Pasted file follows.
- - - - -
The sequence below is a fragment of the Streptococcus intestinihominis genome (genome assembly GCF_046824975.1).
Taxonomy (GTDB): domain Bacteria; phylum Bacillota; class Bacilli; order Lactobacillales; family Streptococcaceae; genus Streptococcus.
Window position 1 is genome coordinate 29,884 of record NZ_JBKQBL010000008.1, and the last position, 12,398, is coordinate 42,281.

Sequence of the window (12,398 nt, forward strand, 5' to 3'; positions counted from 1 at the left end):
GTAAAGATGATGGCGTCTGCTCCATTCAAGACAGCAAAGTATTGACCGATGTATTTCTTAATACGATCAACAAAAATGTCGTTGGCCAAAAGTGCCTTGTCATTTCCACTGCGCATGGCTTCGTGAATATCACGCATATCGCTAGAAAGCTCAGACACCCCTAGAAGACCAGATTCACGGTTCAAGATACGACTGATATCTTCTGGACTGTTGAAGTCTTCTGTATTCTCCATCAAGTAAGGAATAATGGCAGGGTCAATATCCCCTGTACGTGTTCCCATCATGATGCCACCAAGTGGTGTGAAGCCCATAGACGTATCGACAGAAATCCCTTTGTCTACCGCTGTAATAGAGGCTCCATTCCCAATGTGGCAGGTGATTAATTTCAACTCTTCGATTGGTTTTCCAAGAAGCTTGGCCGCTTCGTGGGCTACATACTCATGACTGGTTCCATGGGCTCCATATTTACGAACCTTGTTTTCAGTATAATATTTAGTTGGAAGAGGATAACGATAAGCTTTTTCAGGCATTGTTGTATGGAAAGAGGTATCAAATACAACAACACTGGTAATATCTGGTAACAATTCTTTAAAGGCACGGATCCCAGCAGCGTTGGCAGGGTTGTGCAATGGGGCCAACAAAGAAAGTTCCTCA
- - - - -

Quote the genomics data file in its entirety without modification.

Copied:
The sequence below is a fragment of the Streptococcus intestinihominis genome (genome assembly GCF_046824975.1).
Taxonomy (GTDB): domain Bacteria; phylum Bacillota; class Bacilli; order Lactobacillales; family Streptococcaceae; genus Streptococcus.
Window position 1 is genome coordinate 29,884 of record NZ_JBKQBL010000008.1, and the last position, 12,398, is coordinate 42,281.

Sequence of the window (12,398 nt, forward strand, 5' to 3'; positions counted from 1 at the left end):
GTAAAGATGATGGCGTCTGCTCCATTCAAGACAGCAAAGTATTGACCGATGTATTTCTTAATACGATCAACAAAAATGTCGTTGGCCAAAAGTGCCTTGTCATTTCCACTGCGCATGGCTTCGTGAATATCACGCATATCGCTAGAAAGCTCAGACACCCCTAGAAGACCAGATTCACGGTTCAAGATACGACTGATATCTTCTGGACTGTTGAAGTCTTCTGTATTCTCCATCAAGTAAGGAATAATGGCAGGGTCAATATCCCCTGTACGTGTTCCCATCATGATGCCACCAAGTGGTGTGAAGCCCATAGACGTATCGACAGAAATCCCTTTGTCTACCGCTGTAATAGAGGCTCCATTCCCAATGTGGCAGGTGATTAATTTCAACTCTTCGATTGGTTTTCCAAGAAGCTTGGCCGCTTCGTGGGCTACATACTCATGACTGGTTCCATGGGCTCCATATTTACGAACCTTGTTTTCAGTATAATATTTAGTTGGAAGAGGATAACGATAAGCTTTTTCAGGCATTGTTGTATGGAAAGAGGTATCAAATACAACAACACTGGTAATATCTGGTAACAATTCTTTAAAGGCACGGATCCCAGCAGCGTTGGCAGGGTTGTGCAATGGGGCCAACAAAGAAAGTTCCTCA